by Will Sager
Meteor observers were recently excited about the possibility of an out-of-nowhere meteor shower, called the Tau-Herculids, that offered the possibility of a “storm” at the end of May. Many years ago, my uncle described seeing the 1966 Leonid meteor storm in Virginia and said meteors were falling too fast to count all over the sky. Later I read in Sky and Telescope about observers at Kitt Peak, who got the best display. They witnessed a rain of meteors estimated at 10-40 per second. I have been observing meteors for 45 years and have never seen such a storm. The closest I came to it was the 2001 Leonid shower, when the Earth passed through a rich stream of debris from comet Temple-Tuttle. That night, under dark skies in Arizona, I logged over 1200 over the course of the night. It was awesome, but not quite the storm that my uncle saw. Would the Tau Herculids be my storm?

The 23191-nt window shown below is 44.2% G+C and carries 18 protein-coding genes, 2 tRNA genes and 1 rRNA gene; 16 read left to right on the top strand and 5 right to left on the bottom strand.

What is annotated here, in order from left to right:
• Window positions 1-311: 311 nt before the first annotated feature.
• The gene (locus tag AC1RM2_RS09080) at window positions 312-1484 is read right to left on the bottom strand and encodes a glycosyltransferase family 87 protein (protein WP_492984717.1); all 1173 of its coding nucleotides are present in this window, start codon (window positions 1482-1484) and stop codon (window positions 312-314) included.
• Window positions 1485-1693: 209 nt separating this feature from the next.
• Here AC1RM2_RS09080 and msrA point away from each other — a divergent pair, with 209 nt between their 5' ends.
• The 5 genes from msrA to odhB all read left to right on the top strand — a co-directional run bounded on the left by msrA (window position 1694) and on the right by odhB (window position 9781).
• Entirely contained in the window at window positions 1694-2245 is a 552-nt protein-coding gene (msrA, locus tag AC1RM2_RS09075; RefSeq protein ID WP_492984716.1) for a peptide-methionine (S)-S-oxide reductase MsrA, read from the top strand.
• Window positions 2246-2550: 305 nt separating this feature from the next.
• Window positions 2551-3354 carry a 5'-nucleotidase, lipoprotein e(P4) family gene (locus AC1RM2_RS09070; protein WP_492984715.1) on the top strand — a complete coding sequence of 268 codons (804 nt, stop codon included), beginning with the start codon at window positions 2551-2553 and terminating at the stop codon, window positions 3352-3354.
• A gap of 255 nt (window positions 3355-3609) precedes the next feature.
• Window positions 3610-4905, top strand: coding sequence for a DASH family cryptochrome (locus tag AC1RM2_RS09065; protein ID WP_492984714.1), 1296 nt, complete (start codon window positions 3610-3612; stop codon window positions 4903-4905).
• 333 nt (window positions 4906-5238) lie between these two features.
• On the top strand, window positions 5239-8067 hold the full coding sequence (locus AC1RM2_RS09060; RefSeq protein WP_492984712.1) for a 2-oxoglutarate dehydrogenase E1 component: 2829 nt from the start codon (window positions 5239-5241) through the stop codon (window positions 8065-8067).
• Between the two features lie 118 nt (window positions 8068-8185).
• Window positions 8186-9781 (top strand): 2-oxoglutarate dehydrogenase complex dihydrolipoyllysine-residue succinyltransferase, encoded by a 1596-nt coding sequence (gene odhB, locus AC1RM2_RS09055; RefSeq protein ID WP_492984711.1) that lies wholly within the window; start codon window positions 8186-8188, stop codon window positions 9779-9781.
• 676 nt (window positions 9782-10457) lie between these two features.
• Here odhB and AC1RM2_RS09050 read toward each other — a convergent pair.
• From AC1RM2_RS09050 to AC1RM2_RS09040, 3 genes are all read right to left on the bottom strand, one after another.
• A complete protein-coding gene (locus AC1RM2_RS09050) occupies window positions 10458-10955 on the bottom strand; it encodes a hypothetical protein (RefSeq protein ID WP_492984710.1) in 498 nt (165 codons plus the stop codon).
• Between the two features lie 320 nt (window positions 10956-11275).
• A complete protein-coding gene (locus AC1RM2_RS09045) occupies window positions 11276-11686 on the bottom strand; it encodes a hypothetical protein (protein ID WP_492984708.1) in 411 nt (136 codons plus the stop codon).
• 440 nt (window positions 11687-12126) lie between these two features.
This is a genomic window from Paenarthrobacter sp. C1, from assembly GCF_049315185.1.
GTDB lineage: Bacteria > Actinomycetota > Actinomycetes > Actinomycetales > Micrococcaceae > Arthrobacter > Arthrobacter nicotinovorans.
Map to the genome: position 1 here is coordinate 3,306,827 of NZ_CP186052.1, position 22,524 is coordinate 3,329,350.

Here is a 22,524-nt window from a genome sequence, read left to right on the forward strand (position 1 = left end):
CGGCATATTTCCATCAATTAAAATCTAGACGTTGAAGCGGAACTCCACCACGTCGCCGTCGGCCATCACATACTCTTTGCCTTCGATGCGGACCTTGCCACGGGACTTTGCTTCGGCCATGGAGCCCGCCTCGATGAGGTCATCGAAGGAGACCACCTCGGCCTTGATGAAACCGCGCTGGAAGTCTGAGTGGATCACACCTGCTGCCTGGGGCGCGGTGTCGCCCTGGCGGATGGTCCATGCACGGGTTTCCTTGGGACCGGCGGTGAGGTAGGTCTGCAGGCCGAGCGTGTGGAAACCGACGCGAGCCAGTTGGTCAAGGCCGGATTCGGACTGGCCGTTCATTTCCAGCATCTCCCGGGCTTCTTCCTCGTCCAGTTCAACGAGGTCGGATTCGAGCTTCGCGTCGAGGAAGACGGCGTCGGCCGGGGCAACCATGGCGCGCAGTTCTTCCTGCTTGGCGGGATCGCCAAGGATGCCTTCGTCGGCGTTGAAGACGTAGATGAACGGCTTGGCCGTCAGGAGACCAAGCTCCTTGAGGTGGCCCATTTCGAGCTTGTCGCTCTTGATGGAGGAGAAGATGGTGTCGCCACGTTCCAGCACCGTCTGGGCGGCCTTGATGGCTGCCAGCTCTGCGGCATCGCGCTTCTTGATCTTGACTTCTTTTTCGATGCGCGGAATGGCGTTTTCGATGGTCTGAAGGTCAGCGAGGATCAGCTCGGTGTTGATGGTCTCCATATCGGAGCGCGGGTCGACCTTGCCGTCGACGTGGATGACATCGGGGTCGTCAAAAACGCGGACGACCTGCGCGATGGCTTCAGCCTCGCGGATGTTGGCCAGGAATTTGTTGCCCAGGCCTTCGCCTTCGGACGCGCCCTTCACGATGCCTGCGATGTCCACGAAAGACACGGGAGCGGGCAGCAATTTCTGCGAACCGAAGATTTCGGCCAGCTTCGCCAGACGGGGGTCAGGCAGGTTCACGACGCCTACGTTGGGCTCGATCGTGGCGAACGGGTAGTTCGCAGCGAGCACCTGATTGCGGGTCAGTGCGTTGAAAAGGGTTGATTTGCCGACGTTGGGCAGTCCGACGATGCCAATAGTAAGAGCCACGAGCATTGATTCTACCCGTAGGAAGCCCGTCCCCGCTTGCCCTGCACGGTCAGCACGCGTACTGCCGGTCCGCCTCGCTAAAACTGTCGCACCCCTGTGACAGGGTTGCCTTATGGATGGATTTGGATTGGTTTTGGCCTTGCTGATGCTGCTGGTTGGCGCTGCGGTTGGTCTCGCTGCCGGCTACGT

Meteor showers arise from debris shed by comets or asteroids. The debris expands along the parent body orbit and if the Earth encounters that debris stream in its yearly swing around the Sun, there will be a meteor shower. Owing to perspective, the meteors seem to radiate from a single spot in the sky – like the like the snowflakes when you drive into a snowstorm (Texans will have to take my word on this). The shower is named by the location of this radiant. The Leonids from from Leo, the Perseids from Perseus, and the Tau-Herculids from a point near the star tau-Hercules. Most meteors are tiny grains, dust to sand size, and they cause streaks because they run into the atmosphere at astonishing speeds (more than 50 kilometers per second) and this causes impacted upper atmosphere atoms to be ionized and glow briefly. Every now and then, a larger fragment plows into the atmosphere, causing a bolide (aka fireball), which is an exceptionally bright meteor (usually causing the observer to hoot in delight). The most reliable annual meteor showers have debris all along the parent body orbital path, which happens to intersect the Earth’s orbit. Every year, the Earth runs through the stream, producing the annual shower.